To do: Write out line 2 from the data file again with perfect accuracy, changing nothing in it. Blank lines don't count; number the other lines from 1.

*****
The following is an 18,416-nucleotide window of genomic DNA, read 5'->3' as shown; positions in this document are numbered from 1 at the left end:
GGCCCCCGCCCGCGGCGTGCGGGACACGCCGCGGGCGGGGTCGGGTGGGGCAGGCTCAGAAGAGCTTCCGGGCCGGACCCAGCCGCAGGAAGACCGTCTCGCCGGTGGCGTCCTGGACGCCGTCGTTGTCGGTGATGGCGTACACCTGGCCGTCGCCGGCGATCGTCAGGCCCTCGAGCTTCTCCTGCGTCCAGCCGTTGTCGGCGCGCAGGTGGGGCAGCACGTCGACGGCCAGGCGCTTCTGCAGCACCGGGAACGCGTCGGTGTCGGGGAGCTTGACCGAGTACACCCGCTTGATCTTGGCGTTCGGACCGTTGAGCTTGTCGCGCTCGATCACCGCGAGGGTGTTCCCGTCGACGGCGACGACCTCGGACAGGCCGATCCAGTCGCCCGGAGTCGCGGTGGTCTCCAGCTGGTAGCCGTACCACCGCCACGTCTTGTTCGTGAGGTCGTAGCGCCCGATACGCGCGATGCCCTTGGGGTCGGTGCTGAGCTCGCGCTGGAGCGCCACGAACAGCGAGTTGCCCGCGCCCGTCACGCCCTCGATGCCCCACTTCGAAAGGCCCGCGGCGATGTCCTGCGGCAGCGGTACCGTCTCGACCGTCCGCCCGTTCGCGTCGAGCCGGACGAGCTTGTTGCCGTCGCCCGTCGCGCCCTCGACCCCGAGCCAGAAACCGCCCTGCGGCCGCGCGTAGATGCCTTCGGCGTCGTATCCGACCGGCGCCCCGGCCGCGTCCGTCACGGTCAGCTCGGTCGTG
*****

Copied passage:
GGCCCCCGCCCGCGGCGTGCGGGACACGCCGCGGGCGGGGTCGGGTGGGGCAGGCTCAGAAGAGCTTCCGGGCCGGACCCAGCCGCAGGAAGACCGTCTCGCCGGTGGCGTCCTGGACGCCGTCGTTGTCGGTGATGGCGTACACCTGGCCGTCGCCGGCGATCGTCAGGCCCTCGAGCTTCTCCTGCGTCCAGCCGTTGTCGGCGCGCAGGTGGGGCAGCACGTCGACGGCCAGGCGCTTCTGCAGCACCGGGAACGCGTCGGTGTCGGGGAGCTTGACCGAGTACACCCGCTTGATCTTGGCGTTCGGACCGTTGAGCTTGTCGCGCTCGATCACCGCGAGGGTGTTCCCGTCGACGGCGACGACCTCGGACAGGCCGATCCAGTCGCCCGGAGTCGCGGTGGTCTCCAGCTGGTAGCCGTACCACCGCCACGTCTTGTTCGTGAGGTCGTAGCGCCCGATACGCGCGATGCCCTTGGGGTCGGTGCTGAGCTCGCGCTGGAGCGCCACGAACAGCGAGTTGCCCGCGCCCGTCACGCCCTCGATGCCCCACTTCGAAAGGCCCGCGGCGATGTCCTGCGGCAGCGGTACCGTCTCGACCGTCCGCCCGTTCGCGTCGAGCCGGACGAGCTTGTTGCCGTCGCCCGTCGCGCCCTCGACCCCGAGCCAGAAACCGCCCTGCGGCCGCGCGTAGATGCCTTCGGCGTCGTATCCGACCGGCGCCCCGGCCGCGTCCGTCACGGTCAGCTCGGTCGTG